Guest Column: Resist judging whole groups by despicable acts of some
(Orlando Sentinel, August 16, 2015)
By James Coffin
Let’s move beyond labeling Muslims and other groups, and judge them as the individuals they are.
On July 28, a group of Muslims in Central Florida provided an impressive example of what relations should look like between a faith group and the larger community.
That day, the Orange County Board of Commissioners considered the final version of an application from the Islamic Center of Orlando to expand their mosque (Jama Masjid) and its associated amenities on the outskirts of Lake Buena Vista. Several people from the mosque and the surrounding community spoke.
“Initially, Jama wanted to do some things that were outside the norms [of the Buena Vista North Guidelines and Standards],” said Roy Messinger, co-founder of the Southern Dr. Phillips Homeowners Coaltion. “We had quite a bit of contention within the community…
“But I will tell you that this is one of those situations where we should all be proud. Because the applicant … did everything they could to work with our coalition and with the folks at the Hidden Valley Homeowners Association.”
Messinger described the “multiple private meetings” and the “collaborative effort over the past year or so,” noting that the consultations “resulted in a much better project for them. … We gave a lot of good insight, which they incorporated…
“We would urge you to vote yes.”
Messinger wasn’t the only community member who urged project approval and spoke highly of the Muslims’ interaction with the community.
“I appreciate all the comments from the residents,” said District 1 Commissioner Scott Boyd. “This was a good example of the community and the applicant working together, as well as our staff. So I want to congratulate everybody … and I would be happy to … move approval of the petition.” The motion passed unanimously.
However, the media took little notice of this highly positive Muslim story.
By contrast, both the mainstream and independent media took considerable notice — as they should have — when a 24-year-old Palestinian-American gunned down five servicemen at two military-recruiting stations in Chattanooga, Tenn., on July 16.
Various media quickly reported that the perpetrator was Muslim. What provoked virtually no comment was the fact that the perpetrator’s lifestyle — evidenced by his months-earlier DUI arrest and numerous allegations of illicit drug use — was diametrically opposed to the teachings of Islam.
A disturbing number of bloggers and commenters clamored for dramatic action against U.S. Muslims — ranging from stopping all Muslim immigration to deporting all Muslims to placing all Muslims in internment camps.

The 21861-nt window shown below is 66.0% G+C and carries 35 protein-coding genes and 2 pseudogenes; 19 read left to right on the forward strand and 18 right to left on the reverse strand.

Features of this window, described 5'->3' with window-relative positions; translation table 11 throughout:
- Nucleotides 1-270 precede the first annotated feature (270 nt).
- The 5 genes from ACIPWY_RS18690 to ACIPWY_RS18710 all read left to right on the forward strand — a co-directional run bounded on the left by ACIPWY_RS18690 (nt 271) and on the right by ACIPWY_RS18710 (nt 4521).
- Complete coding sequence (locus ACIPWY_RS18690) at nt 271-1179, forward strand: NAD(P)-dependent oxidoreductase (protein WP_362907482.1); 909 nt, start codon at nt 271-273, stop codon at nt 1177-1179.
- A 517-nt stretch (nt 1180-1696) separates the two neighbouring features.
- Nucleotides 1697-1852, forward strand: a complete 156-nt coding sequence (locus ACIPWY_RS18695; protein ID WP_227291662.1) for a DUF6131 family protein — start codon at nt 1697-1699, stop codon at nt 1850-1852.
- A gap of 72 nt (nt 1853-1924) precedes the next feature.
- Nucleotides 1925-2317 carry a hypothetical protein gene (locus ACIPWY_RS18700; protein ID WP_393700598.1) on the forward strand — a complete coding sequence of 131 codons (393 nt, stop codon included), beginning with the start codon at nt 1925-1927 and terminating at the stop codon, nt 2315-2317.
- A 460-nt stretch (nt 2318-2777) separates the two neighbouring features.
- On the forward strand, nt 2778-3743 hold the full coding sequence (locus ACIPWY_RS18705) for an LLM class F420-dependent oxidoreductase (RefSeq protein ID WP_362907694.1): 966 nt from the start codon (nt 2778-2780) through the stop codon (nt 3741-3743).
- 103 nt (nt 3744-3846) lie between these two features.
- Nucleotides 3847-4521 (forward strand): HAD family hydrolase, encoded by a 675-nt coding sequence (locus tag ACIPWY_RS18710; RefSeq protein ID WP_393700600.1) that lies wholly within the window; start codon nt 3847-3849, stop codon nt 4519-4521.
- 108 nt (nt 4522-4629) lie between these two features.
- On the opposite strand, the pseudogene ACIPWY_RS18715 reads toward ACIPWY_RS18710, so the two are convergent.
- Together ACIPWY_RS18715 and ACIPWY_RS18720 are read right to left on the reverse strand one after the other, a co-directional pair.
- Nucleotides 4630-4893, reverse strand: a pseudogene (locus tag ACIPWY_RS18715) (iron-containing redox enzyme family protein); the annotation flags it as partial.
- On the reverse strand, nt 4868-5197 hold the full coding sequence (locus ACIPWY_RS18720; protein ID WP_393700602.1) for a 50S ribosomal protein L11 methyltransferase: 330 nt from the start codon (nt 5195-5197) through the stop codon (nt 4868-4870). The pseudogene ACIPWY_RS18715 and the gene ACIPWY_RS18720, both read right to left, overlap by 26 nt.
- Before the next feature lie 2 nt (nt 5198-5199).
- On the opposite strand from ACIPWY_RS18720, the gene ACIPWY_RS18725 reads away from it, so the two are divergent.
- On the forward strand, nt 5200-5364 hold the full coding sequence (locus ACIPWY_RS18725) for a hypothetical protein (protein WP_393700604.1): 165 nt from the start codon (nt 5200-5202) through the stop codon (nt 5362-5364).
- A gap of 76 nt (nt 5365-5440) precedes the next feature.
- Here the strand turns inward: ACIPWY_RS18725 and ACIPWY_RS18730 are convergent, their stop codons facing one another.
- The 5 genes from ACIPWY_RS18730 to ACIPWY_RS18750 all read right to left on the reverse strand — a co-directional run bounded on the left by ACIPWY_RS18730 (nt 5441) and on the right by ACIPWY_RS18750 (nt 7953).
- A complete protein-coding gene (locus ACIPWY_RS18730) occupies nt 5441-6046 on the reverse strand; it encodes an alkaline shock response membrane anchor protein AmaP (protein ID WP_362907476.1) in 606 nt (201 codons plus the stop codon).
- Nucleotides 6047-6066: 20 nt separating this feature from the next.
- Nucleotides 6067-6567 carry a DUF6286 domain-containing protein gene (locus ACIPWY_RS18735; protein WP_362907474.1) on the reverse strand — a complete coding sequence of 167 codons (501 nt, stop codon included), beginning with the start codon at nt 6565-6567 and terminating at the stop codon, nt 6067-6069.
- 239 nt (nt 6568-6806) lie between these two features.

A common complaint was the alleged failure of moderate Muslims to speak out against such crimes — even though a cursory Internet search reveals quite a collection of strong denunciations of the Chattanooga murders by an array of Muslim organizations.
Every human grouping has members who are good and bad, virtuous and villainous, saintly and sadistic, heroic and hypocritical. Muslims are no exception.
Undeniably, deplorable evil has been perpetrated in the name of Islam. It has also been done in the name of Christianity, as well as in the name of virtually every other group — religious or secular. But we must resist judging whole groups by the despicable behavior of some.
I’m deeply concerned — as are all the Muslims I know — about the mind-twisted criminals, both here and abroad, who commit atrocities in the name of Islam. But I’m also concerned about the ready willingness of far too many to assume that all Muslims are therefore unworthy of the basic rights we as a nation declare to be God-given and inalienable.
I wish stories of the type that were told so eloquently in the Orange County chambers on July 28 would make it into media headlines to counterbalance the negative.
I wish that instead of damning all members of certain marginalized groups, we’d move beyond the all-inclusive labels and judge people as the individuals they are.
Finally, I wish that before propounding radical “solutions,” we’d seriously wrestle with two crucial questions:
How does my proposed solution honor the values on which this great nation was founded?
How does my proposed solution honor my own moral values?
James Coffin is executive director of the Interfaith Council of Central Florida.